Wednesday, July 25, 2012

Needleweaving Re-visited!

The Elegant Squaw Comes to Life!
Now that Lesson 7 part 2 for Jonathon Pilgrim is out of my hair, 
I have finally been able to get down to some
serious stitching on the Squaw.
Isn't she starting to look so pretty?!
Of course her Cornucopia is needlewoven!  How could I not?!
However, The finished Woven Cornucopia above is the second one I wove!
The first time through, I made a few mistakes.  Although it 
looked pretty good, there were a few critical problems...
Let's walk through it:
On the left is the wire frame and warp far, so good!
To the right, needleweaving has started.  Notice the yellow ochre anchoring thread, which supports the wire frame and keeps it from collapsing down onto the canvas.
Below is the first finished basket.  
Looks pretty good, right? 
 Here is the problem...It was late at night and I was so hyper-focused 
on the weaving that I forgot to use the padding to shape the basket
prior to weaving.  Consequently, I used very tight tension on my weft 
weaving threads.  It made for very neat weaving.
The problem was there was no distance between the weaving 
and the canvas.  Then, when I cut the anchoring wire,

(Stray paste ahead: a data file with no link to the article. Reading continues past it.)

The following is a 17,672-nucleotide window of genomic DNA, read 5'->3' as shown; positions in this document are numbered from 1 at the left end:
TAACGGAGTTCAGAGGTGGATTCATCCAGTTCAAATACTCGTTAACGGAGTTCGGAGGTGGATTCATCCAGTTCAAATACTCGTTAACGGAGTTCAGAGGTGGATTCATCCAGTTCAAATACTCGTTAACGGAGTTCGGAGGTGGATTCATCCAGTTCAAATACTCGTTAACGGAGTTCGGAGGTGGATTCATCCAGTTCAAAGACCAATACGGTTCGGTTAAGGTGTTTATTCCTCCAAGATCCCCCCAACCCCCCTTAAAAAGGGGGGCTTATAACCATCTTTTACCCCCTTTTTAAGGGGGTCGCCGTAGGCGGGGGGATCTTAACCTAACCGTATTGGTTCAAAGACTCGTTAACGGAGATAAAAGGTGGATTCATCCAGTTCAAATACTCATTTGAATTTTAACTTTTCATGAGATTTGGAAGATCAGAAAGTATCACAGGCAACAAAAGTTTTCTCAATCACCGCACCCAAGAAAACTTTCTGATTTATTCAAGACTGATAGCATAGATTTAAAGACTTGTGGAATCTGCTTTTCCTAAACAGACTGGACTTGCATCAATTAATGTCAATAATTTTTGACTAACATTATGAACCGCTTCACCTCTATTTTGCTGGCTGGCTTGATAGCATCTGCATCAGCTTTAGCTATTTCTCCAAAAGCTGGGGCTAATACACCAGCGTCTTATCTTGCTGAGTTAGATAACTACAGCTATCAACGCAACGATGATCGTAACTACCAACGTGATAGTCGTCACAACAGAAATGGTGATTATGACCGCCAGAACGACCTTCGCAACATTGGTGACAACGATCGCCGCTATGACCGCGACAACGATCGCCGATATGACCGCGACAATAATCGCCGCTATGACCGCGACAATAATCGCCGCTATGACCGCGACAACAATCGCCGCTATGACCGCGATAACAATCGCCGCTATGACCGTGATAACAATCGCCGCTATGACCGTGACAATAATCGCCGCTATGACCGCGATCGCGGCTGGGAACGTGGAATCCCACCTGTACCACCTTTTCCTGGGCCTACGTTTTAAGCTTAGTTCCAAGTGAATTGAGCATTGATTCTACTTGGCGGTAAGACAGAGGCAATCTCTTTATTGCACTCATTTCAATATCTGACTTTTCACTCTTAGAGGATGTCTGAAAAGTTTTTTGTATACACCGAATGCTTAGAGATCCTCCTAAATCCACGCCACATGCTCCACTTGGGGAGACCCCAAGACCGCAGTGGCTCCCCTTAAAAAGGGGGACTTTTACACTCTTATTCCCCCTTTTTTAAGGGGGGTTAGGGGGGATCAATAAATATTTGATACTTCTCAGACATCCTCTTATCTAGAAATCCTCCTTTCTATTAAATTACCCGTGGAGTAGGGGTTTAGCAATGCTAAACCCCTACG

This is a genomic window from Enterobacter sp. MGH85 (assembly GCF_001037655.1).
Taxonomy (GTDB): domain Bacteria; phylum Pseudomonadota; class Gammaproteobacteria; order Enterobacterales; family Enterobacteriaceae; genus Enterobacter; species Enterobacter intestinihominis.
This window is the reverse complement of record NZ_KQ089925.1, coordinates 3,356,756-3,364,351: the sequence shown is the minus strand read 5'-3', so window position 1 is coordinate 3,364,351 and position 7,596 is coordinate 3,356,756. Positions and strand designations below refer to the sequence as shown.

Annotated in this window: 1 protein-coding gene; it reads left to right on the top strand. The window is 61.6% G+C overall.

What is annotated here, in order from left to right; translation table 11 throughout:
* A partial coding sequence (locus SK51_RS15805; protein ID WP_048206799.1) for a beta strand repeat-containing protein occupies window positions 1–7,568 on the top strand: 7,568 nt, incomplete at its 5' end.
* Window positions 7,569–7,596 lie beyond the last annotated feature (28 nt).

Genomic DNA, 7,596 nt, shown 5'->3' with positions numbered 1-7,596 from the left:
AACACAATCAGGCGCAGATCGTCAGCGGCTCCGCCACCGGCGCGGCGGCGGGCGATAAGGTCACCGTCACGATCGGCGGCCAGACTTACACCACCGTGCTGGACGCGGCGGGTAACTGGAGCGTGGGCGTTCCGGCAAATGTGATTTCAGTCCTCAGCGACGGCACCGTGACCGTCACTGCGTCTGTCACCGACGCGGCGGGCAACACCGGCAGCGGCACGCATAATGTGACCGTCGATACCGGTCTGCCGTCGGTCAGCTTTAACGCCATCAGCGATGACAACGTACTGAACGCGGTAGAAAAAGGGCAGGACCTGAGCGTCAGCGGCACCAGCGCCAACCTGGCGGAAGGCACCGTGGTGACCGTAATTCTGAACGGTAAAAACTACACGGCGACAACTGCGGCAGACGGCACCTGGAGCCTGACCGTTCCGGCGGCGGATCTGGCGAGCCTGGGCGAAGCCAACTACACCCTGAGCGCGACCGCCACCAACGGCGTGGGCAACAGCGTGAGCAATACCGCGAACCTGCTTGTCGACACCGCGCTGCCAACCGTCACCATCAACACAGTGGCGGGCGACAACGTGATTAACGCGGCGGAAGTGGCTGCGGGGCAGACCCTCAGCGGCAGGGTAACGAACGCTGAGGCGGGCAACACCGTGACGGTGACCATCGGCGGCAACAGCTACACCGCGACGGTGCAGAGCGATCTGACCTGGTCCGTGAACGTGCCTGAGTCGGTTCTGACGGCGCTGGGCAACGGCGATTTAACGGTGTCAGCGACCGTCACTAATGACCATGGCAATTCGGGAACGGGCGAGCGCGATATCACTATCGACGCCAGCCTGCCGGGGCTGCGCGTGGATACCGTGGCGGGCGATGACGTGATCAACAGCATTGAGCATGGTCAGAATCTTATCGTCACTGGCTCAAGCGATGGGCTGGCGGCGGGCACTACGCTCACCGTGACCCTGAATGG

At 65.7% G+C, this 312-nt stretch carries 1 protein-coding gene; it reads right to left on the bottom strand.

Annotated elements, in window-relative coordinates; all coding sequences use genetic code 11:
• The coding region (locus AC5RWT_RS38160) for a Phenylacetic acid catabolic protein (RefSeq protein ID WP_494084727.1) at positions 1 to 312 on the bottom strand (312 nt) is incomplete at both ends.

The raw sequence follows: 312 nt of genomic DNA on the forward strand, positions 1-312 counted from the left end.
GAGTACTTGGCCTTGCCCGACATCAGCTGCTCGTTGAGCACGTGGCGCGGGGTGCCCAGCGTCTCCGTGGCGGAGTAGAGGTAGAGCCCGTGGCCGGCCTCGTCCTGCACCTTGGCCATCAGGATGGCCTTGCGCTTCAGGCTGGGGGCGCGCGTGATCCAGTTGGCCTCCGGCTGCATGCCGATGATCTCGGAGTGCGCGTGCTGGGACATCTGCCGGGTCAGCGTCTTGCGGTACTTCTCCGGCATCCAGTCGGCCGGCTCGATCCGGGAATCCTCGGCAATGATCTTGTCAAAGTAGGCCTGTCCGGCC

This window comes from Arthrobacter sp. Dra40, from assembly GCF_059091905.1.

the tension was so tight, that the wire flattened right 
back against the canvas. 
I un-wove the weft and started over!
(Ever thrifty, I wanted to conserve the warp threads, if possible!)  

On the left, this photo is back to the warp stage. The difference 
is the padding which provides shape to the basket.   
The padding will be removed after weaving.  The great
thing with the padding is that it really helps you keep your
tension accurate to allow the proper space between the
basket and the canvas! 
On the right, the second time I used 3 different anchoring 
threads to keep the wire in place, and support the structure. 
Below, close-up of the final basket!
It has lovely shape and lift from the canvas. 
The other part of the canvas which I am very excited about is the
fringe and beading at the hem of the dress:

When I stitched the fringe and added the silver
beading needed something...a bit more
weight?  But what?
I tried the over-dyed green magnifica beads...
and wa-lah!
 The perfect touch!


  1. I had no idea padding was important in forming any woven piece. I just assumed the padding was there to keep the shape after it was made--not that it was needed while you were weaving! Thanks for the explanation, Kelly. Very very interesting....

  2. Wow!! She looks fantastic and the weaving is beautiful. I am way behind on mine but am enjoying it all. This is a great stitching experience.

    Sue VanderNoor

  3. I just love the way that you do this and have been itching for a way to incorporat this into some of my work.... its simply wonderful...

    annette rayner

  4. She's gorgeous Kelly. I am soooo behind though; still working on Rebbekah. But I'll get there. Eventually. Sometimes I feel overwhelmed by your stitching but oncee they're in place I fully understand why you did it and it does make a huge difference